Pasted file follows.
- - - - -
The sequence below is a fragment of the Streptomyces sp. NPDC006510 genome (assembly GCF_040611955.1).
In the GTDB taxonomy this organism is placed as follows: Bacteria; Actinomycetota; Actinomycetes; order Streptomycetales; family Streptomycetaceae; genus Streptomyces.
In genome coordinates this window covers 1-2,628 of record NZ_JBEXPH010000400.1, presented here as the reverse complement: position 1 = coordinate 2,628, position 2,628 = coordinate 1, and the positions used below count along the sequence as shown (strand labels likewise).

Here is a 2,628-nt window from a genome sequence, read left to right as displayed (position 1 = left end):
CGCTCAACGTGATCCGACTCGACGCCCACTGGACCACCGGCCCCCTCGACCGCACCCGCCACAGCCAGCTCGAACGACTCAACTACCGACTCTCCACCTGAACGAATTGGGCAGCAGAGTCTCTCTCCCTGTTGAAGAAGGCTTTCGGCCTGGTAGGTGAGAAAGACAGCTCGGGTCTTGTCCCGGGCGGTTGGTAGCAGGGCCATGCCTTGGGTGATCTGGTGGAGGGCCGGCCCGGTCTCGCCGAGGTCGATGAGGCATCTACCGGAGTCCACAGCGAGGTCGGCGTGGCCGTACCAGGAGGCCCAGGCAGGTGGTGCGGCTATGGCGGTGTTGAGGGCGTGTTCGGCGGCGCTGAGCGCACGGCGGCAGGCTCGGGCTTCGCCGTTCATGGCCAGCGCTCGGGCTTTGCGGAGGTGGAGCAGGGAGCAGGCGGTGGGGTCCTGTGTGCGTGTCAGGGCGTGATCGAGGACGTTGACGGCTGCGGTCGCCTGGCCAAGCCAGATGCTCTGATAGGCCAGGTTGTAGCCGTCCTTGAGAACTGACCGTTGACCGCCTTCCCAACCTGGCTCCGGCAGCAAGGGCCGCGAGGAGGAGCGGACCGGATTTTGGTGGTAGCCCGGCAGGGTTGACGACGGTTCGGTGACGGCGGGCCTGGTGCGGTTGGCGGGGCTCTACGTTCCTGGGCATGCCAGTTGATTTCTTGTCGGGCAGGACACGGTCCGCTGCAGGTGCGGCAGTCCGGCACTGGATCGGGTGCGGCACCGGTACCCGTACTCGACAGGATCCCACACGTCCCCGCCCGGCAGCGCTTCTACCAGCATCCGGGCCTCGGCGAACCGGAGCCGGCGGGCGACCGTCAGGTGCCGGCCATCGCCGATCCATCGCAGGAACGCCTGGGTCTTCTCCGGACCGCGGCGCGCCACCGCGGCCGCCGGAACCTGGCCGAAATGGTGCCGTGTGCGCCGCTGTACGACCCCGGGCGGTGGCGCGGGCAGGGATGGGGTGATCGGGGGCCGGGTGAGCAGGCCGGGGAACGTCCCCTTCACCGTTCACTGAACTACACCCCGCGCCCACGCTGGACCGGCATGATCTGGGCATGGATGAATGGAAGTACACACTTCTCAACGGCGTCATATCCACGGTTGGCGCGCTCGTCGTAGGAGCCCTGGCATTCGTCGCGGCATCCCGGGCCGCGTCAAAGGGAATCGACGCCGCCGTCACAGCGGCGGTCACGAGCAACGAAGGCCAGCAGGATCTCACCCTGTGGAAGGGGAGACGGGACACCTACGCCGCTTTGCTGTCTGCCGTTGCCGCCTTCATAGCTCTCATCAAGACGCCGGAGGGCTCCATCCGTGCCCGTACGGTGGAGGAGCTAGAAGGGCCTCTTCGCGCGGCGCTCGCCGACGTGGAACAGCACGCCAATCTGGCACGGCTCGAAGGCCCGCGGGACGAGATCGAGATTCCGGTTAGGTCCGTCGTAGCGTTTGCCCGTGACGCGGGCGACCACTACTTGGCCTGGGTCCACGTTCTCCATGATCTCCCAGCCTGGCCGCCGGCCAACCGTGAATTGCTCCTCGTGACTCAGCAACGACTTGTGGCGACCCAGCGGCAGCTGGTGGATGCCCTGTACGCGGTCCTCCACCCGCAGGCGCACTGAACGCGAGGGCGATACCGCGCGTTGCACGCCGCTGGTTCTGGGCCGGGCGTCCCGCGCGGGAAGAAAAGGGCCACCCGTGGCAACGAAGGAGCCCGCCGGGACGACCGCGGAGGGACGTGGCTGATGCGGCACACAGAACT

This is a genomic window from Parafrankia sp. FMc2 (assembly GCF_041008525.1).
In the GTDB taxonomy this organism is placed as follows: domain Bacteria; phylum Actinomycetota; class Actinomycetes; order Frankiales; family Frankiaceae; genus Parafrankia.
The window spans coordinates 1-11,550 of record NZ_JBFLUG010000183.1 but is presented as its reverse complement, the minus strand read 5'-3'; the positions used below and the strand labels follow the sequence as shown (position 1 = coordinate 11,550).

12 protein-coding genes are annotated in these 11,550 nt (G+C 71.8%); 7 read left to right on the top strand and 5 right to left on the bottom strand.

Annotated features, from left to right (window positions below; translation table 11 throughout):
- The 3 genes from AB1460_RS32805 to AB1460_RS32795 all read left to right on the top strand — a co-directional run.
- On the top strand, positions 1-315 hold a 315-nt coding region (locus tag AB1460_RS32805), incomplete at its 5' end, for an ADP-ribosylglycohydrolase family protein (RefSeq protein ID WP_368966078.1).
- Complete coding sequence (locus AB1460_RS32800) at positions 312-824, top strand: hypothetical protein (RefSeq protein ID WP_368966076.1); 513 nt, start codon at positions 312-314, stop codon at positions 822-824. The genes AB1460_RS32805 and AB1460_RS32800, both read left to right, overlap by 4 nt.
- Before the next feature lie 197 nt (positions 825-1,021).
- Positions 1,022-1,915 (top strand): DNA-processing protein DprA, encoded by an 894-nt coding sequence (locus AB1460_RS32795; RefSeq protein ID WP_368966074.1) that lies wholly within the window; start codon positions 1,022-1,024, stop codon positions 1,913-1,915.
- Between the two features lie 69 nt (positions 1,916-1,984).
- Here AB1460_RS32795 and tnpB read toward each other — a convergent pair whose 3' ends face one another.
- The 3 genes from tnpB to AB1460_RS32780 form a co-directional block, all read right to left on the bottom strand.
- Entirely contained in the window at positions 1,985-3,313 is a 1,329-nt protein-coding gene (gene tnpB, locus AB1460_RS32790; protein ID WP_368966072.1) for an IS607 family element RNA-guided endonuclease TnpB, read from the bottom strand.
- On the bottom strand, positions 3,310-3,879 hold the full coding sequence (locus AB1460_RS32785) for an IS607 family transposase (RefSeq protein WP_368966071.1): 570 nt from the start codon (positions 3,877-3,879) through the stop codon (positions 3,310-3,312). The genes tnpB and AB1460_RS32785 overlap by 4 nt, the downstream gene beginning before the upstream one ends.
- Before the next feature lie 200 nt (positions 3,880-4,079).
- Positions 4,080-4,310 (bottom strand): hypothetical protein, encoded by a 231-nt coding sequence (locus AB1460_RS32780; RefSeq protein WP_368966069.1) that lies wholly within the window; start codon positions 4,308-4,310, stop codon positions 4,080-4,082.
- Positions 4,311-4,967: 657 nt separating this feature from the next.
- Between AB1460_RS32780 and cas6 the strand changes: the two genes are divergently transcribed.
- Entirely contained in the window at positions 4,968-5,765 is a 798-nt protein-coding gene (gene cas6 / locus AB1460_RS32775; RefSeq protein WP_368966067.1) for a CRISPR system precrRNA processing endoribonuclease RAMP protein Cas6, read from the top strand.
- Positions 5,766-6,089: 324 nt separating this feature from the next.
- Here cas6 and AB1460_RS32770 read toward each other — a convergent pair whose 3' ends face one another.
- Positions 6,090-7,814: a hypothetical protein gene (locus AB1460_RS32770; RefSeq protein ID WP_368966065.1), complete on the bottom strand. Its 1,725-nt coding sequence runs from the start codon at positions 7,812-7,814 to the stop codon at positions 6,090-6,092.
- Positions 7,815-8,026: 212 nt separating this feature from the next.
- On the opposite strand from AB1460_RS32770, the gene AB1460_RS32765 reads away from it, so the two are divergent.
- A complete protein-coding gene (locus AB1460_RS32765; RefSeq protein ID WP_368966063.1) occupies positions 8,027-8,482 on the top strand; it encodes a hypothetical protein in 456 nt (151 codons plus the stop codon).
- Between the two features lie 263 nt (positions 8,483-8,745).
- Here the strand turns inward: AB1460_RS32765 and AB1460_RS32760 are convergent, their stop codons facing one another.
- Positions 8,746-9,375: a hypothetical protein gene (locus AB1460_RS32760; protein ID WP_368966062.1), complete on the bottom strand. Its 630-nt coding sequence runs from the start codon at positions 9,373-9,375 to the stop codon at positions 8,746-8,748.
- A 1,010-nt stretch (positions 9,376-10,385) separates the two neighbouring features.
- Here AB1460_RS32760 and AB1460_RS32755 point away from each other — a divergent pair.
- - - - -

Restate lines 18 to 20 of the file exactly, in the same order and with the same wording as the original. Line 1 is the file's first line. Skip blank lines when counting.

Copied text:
- The 3 genes from tnpB to AB1460_RS32780 form a co-directional block, all read right to left on the bottom strand.
- Entirely contained in the window at positions 1,985-3,313 is a 1,329-nt protein-coding gene (gene tnpB, locus AB1460_RS32790; protein ID WP_368966072.1) for an IS607 family element RNA-guided endonuclease TnpB, read from the bottom strand.
- On the bottom strand, positions 3,310-3,879 hold the full coding sequence (locus AB1460_RS32785) for an IS607 family transposase (RefSeq protein WP_368966071.1): 570 nt from the start codon (positions 3,877-3,879) through the stop codon (positions 3,310-3,312). The genes tnpB and AB1460_RS32785 overlap by 4 nt, the downstream gene beginning before the upstream one ends.